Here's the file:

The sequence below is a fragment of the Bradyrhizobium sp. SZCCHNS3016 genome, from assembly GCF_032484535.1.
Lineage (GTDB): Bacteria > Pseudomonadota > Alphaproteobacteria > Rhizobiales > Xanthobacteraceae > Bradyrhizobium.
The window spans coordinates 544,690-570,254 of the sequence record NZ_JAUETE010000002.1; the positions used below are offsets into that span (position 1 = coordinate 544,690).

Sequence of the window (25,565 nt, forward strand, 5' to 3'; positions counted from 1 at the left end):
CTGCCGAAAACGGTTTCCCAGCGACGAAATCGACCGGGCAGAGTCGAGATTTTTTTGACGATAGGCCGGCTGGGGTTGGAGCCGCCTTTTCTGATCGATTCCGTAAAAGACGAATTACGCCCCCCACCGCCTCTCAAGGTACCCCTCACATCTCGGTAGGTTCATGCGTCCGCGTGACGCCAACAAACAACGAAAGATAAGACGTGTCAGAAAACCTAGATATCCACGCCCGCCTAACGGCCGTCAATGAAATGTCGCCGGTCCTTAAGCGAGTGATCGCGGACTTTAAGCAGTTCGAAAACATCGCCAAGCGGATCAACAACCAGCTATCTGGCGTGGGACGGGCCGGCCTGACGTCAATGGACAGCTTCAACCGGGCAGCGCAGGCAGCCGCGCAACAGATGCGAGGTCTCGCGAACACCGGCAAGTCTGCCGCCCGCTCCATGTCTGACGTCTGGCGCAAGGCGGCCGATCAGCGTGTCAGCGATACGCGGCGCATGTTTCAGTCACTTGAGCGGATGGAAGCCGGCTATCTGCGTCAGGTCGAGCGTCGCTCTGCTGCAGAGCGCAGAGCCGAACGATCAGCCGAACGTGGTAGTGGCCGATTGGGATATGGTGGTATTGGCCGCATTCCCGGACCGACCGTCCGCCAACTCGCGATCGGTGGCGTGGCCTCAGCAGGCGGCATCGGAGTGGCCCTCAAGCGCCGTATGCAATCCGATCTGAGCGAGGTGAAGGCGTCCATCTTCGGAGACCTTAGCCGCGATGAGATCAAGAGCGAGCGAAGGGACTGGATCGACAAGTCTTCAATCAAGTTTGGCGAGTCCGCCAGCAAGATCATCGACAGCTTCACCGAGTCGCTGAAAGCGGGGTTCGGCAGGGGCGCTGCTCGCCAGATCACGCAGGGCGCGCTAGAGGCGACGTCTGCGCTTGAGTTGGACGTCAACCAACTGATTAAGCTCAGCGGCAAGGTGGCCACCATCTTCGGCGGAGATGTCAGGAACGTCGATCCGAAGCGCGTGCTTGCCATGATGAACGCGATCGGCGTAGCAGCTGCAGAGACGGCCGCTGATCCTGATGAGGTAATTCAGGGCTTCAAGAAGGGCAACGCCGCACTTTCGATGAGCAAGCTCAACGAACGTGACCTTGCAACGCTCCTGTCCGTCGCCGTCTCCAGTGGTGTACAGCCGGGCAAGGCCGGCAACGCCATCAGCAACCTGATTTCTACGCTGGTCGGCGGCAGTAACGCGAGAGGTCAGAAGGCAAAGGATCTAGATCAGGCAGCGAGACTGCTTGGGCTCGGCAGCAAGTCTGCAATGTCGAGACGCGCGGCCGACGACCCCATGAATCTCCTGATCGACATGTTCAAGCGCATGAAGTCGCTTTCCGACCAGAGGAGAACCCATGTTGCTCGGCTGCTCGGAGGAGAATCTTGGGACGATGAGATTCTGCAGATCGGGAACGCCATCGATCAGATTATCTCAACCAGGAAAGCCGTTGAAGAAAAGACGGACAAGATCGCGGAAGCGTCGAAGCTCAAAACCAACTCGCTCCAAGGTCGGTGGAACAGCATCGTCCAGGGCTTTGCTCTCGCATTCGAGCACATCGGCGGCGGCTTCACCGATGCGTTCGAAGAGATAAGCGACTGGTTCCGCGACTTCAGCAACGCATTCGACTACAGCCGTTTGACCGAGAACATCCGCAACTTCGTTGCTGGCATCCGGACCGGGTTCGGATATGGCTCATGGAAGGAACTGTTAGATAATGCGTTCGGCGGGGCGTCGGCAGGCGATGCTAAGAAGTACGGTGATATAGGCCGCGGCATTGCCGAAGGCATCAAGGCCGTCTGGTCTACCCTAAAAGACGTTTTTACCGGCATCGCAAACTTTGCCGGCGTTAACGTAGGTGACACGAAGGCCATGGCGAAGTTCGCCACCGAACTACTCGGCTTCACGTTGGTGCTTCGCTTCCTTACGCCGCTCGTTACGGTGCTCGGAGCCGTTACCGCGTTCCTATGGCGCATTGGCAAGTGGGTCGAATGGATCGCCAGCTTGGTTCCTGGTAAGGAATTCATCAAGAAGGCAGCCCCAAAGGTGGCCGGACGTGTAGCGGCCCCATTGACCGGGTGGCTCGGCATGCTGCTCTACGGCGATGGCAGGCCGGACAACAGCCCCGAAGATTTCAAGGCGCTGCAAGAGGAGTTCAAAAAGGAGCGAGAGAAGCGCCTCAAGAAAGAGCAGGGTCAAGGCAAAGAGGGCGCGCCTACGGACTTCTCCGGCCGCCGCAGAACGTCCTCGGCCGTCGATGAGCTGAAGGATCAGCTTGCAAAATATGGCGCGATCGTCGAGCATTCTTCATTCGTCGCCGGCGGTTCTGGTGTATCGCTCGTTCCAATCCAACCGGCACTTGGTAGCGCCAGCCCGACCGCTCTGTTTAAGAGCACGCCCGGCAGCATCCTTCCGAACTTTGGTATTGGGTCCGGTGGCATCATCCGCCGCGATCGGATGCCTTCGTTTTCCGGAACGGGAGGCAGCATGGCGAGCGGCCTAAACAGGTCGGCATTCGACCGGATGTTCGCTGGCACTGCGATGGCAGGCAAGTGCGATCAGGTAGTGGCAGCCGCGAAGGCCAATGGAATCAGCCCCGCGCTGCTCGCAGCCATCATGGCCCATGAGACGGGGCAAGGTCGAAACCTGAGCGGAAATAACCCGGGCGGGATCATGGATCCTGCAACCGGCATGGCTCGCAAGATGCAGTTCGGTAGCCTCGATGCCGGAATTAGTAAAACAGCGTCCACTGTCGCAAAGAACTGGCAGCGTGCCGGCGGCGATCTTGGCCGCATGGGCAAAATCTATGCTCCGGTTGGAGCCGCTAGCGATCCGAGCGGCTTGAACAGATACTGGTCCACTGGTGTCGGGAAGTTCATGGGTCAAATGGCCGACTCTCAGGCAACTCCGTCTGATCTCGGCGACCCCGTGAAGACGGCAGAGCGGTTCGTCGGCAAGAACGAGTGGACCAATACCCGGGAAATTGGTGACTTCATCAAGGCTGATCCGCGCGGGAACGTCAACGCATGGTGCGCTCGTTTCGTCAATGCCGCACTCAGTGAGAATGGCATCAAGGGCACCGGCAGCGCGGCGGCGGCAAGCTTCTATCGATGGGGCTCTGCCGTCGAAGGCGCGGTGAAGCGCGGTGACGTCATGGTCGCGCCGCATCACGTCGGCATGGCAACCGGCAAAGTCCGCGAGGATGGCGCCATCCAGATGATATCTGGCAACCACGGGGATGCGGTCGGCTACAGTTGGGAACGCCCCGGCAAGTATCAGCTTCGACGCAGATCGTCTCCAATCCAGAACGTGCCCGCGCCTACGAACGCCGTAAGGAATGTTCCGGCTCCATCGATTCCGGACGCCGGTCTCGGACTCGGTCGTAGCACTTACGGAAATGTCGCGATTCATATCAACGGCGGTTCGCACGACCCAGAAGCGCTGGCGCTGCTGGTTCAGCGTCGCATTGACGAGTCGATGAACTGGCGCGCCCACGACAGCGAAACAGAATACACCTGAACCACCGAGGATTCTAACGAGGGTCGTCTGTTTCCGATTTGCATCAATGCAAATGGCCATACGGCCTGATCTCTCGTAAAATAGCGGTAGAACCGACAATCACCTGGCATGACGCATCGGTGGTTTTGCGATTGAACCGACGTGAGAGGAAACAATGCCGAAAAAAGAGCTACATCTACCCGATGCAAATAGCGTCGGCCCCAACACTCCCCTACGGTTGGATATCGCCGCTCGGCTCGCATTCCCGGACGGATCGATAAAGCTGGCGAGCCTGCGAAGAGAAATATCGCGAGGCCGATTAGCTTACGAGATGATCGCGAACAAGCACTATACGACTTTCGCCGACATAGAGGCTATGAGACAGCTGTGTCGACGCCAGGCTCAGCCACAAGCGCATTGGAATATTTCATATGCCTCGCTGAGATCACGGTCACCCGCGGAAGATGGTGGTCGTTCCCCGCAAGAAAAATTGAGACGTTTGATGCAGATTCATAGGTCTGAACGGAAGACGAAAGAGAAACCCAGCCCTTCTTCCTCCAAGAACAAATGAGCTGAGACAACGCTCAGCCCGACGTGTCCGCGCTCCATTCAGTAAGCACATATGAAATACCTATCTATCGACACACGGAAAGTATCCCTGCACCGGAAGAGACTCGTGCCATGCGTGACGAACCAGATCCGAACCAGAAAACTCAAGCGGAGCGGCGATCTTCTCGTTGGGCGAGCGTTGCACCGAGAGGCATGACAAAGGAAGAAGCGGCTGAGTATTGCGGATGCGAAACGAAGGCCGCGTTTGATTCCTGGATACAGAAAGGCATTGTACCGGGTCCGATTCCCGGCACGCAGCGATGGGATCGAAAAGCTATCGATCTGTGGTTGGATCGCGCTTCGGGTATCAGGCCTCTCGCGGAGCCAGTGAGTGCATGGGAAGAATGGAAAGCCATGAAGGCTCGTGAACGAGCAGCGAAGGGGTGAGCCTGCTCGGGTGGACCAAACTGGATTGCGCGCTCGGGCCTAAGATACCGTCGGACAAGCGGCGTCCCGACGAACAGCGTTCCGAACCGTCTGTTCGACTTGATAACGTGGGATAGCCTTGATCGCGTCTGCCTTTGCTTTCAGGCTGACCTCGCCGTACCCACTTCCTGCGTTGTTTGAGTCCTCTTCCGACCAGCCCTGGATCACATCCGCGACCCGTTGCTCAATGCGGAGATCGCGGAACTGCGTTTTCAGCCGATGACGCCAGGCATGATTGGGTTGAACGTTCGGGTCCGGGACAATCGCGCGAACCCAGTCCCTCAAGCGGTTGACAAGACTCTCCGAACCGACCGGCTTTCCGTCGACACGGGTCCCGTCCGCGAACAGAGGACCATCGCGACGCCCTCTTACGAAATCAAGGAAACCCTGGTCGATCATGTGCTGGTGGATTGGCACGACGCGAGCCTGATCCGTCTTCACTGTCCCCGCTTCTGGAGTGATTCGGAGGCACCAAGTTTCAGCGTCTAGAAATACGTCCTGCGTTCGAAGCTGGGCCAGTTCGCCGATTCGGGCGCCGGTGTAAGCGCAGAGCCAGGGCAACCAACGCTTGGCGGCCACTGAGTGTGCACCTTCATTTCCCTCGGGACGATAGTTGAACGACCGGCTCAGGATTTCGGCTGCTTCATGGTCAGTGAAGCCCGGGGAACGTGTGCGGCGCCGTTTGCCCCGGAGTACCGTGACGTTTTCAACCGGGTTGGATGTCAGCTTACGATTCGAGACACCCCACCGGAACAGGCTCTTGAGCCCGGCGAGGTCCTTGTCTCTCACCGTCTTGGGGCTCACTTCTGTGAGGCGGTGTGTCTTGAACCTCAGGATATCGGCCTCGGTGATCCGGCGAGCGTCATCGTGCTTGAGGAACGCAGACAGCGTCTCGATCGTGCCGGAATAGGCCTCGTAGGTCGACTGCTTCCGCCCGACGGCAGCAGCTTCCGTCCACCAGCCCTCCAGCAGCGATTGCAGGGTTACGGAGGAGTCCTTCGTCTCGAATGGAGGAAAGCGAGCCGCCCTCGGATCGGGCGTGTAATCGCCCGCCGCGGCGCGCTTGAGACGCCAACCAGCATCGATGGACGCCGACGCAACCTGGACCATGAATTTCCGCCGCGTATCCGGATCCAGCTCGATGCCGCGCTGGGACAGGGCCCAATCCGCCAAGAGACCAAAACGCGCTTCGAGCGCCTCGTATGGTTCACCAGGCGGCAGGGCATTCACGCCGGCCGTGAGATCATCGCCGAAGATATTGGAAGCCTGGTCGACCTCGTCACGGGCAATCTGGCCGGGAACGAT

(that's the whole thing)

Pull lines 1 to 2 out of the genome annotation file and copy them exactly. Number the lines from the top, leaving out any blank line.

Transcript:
The sequence below is a fragment of the Bradyrhizobium sp. SZCCHNS3016 genome, from assembly GCF_032484535.1.
Lineage (GTDB): Bacteria > Pseudomonadota > Alphaproteobacteria > Rhizobiales > Xanthobacteraceae > Bradyrhizobium.